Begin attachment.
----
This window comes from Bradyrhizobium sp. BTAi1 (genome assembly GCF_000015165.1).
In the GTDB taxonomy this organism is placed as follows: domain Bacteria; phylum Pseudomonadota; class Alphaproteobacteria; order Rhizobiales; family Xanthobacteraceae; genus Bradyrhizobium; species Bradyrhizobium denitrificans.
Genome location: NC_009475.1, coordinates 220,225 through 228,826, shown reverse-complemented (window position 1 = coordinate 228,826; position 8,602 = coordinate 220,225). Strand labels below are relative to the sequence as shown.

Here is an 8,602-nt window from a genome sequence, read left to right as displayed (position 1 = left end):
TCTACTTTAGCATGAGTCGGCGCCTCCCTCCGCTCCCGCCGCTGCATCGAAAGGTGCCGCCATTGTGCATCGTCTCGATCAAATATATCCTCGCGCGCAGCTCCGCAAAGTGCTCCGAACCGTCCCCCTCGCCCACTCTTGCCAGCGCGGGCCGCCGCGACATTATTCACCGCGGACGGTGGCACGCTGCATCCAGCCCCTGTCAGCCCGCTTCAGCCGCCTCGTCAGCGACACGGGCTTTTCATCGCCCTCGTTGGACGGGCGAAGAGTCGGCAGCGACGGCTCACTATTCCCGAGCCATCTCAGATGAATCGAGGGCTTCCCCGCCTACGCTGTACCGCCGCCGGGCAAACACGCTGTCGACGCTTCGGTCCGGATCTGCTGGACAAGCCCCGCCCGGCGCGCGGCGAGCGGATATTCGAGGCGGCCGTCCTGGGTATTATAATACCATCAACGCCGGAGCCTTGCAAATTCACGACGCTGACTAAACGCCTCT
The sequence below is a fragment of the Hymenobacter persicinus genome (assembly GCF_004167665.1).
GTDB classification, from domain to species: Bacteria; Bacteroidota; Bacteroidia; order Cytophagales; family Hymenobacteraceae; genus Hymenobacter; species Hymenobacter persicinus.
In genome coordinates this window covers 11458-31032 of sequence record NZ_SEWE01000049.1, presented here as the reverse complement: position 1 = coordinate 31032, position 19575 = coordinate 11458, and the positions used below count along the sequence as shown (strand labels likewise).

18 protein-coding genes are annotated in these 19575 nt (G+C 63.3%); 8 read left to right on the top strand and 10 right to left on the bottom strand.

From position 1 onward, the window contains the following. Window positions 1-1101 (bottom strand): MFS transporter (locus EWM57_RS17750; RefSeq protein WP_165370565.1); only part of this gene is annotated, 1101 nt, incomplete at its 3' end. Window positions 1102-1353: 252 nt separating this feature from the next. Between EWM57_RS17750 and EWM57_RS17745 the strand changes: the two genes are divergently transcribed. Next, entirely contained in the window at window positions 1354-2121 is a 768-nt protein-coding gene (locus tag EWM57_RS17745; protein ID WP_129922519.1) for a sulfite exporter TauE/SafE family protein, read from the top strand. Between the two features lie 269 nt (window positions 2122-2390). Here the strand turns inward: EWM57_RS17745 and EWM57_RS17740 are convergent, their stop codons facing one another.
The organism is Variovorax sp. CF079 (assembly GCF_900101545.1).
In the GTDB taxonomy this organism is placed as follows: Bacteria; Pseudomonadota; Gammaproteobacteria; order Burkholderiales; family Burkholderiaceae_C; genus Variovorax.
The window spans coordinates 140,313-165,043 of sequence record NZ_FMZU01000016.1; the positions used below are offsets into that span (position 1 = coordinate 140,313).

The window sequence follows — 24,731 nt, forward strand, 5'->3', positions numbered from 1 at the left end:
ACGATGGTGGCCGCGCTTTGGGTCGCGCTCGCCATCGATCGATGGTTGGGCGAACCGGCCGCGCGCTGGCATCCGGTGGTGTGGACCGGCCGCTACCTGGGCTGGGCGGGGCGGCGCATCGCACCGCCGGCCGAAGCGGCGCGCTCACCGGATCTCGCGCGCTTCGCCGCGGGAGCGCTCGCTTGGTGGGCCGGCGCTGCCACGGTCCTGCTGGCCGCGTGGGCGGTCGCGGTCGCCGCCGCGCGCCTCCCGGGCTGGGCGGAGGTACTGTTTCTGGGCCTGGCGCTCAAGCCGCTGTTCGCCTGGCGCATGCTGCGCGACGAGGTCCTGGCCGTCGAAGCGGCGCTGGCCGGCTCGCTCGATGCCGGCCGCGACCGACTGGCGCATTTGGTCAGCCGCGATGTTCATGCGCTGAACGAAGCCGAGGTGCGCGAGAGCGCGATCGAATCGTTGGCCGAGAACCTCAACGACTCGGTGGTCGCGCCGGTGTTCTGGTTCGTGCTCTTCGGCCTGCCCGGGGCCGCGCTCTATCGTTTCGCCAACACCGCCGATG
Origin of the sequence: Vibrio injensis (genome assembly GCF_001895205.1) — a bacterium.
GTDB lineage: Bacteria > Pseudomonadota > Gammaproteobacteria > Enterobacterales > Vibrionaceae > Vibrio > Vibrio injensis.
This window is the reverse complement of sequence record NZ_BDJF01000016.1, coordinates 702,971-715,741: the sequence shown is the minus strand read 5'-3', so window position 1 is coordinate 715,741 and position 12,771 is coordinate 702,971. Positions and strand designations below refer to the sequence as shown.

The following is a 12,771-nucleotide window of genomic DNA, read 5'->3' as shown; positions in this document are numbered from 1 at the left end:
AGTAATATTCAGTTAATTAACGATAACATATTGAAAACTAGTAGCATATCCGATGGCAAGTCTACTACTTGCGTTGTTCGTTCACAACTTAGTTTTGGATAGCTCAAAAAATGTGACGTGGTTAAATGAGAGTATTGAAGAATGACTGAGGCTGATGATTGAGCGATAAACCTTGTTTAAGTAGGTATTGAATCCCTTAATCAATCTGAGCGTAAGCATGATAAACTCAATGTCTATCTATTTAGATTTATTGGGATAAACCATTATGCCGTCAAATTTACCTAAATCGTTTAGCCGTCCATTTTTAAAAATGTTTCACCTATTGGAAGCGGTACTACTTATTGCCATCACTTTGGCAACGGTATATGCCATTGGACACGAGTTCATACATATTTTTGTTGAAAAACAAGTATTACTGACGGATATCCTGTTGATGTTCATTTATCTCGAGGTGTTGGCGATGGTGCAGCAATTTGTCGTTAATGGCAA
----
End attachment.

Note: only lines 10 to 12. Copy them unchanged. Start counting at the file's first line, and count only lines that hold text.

From position 1 onward, the window contains the following. Window positions 1-1101 (bottom strand): MFS transporter (locus EWM57_RS17750; RefSeq protein WP_165370565.1); only part of this gene is annotated, 1101 nt, incomplete at its 3' end. Window positions 1102-1353: 252 nt separating this feature from the next. Between EWM57_RS17750 and EWM57_RS17745 the strand changes: the two genes are divergently transcribed. Next, entirely contained in the window at window positions 1354-2121 is a 768-nt protein-coding gene (locus tag EWM57_RS17745; protein ID WP_129922519.1) for a sulfite exporter TauE/SafE family protein, read from the top strand. Between the two features lie 269 nt (window positions 2122-2390). Here the strand turns inward: EWM57_RS17745 and EWM57_RS17740 are convergent, their stop codons facing one another.
The organism is Variovorax sp. CF079 (assembly GCF_900101545.1).
In the GTDB taxonomy this organism is placed as follows: Bacteria; Pseudomonadota; Gammaproteobacteria; order Burkholderiales; family Burkholderiaceae_C; genus Variovorax.